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The history of Czech gastronomy

 
photo:  (czechtourism.cz)
 

Since ancient times, Czech cuisine has been influenced by the mixture of cultures and traditions that were developed throughout our territory, especially by the Celts and Slavs. Located in the heart of Europe, Czech cuisine has adopted influences from the north and south, east and west, and has always been open to anything new.

 
 
The beginnings of the Czech cuisine go back to the time when the Czech nation was formed. At that time, people would use all domestic raw materials produced by farming, cattle breeding, hunting and trade. The very essence of the old Czech cuisine was bread. It used to be the basic nutrient element: it seems that our predecessors would not start eating without bread at hand.  Normally, they would have bread and cheese, or they would eat bread and drink buttermilk and acidified milk. There were several kinds of bread in the old Czech cuisine, for example, bread made of buckwheat, millet, rye, wheat or true millet.

Another elementary item of the old Czech cuisine was grain legumes and porridges: millet or true millet porridge, or porridge prepared from buckwheat, oats, seeds or semolina. Fruits and berries, e.g. apples, plums, pears, raspberries, blackberries or grapes were popular too.

Meat is worth mentioning too. Similarly to what we eat now, it was pork, beef, poultry, venison and fish. It was served with root and leafy vegetables or herbs, usually garden cress or sage. Meat was boiled, roasted or smoked. Our predecessors would frequently eat sausages, white pudding or black pudding.

The first written recipes appeared in the 15th century. The period of the 16th century in the history of Czech cuisine is considered the "period of profligacy". At that time, seasoning was introduced and original Czech meals were extended with Italian, Spanish, French and English specialities, and the first cook books were printed. The cook books provided guidelines on how to use figs, olives and spices from overseas.  Pepper, cinnamon, capers, orange peel, etc. were introduced. The meals were spiced, dyed and decorated (with flowers, peacock feathers, etc.)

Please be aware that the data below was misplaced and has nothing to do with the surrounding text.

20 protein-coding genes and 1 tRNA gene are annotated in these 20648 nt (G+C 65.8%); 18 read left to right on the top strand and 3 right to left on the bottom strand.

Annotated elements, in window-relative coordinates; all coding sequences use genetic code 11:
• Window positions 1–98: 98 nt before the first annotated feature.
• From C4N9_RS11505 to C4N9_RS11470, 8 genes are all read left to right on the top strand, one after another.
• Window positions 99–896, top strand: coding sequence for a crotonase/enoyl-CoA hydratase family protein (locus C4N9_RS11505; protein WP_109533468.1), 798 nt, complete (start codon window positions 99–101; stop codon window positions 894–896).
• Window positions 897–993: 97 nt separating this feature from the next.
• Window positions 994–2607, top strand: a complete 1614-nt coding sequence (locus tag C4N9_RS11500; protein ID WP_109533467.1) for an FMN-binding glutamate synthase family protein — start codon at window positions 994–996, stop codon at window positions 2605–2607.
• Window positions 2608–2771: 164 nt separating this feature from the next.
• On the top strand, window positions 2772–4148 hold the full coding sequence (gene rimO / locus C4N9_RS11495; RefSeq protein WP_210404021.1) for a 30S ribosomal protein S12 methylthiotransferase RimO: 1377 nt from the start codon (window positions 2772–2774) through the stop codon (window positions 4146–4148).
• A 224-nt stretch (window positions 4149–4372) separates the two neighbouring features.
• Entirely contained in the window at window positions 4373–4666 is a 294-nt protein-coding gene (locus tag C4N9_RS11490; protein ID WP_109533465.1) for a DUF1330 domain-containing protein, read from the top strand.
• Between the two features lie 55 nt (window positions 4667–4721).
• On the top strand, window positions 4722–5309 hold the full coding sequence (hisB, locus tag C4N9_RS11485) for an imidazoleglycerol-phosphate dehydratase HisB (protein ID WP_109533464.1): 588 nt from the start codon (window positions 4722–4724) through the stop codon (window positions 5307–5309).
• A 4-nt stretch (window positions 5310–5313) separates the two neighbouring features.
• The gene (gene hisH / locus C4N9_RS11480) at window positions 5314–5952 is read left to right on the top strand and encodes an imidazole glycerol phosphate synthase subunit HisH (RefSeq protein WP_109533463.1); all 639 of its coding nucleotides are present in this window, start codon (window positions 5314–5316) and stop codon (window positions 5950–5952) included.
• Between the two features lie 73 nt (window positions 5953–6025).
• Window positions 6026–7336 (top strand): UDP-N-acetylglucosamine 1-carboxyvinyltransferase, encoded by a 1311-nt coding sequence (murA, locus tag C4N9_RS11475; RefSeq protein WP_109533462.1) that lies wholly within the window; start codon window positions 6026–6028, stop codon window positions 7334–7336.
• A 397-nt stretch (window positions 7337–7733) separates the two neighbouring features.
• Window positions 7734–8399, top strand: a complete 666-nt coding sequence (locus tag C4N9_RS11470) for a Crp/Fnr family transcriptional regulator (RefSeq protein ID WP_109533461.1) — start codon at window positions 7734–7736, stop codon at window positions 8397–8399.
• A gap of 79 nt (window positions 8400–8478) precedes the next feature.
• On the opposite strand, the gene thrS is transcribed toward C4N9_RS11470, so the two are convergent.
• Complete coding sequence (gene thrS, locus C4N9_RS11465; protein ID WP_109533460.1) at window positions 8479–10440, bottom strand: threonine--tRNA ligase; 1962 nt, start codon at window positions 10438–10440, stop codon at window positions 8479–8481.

The very oldest preserved printed cookery book from that period is the book created by a printer named Severin, comprising 400 recipes. In the 17th century, considerable social differences emerged when it came to Czech cuisine "in the castle" and "in the village under the castle".  Poor villagers would eat mainly vegetable-based meals: meat was served on special occasions only. However, rich noblemen, who lived in castles and expensive town residencies, copied foreign eating habits. Their meals were great delicacies, made from pheasant, turtle, game or sea fish. Veal was introduced and pâté would "lead the dance", prepared from partridge, pigeon, duck, wildfowl, cod, eel, crayfish, escargot or truffles. The trend was continued in the 18th and 19th centuries. Sweet meals were introduced and became popular, e.g. desserts and chocolate, bunt cakes, buns and pancakes.

This was the time that dumplings arrived. Today’s traditional Czech yeast dumpling does not have roots in the Czech lands. Our cuisine obviously adopted it from Tyrolean shepherds, and it has become a national meal. Potatoes were frequently eaten in villages, being processed in many different ways.

It was the period when cook books were published with typical Czech meals. The best-known author was Magdalena Dobromila Rettigová, whose Household Cookery Book was first published in 1826. This popular book was then published repeatedly for more than a hundred years.

At the beginning of the 20th century, the Czech cuisine was unified and simplified. Step by step, principles of health rational nutrition were introduced, following the diet and health aspects, and special meals adopted from exotic nations were adopted, too. Both national and international cookery books were published.

At present, the Czech cuisine is characterized by meals typical for the region of central Europe, with specific Czech elements such as yeast dumplings and dumplings filled with fruit,  certain types of soups and sauces, a range of potato meals, various  cakes and buns and feast meals. Beverages include beer, quality wines and plum brandy, in particular from Moravia, and also the herb liquor made in Karlovy Vary, called "Becherovka".
 
Author: Ivana Jenerálová
 
Added: 15.06.2010
 
 
 

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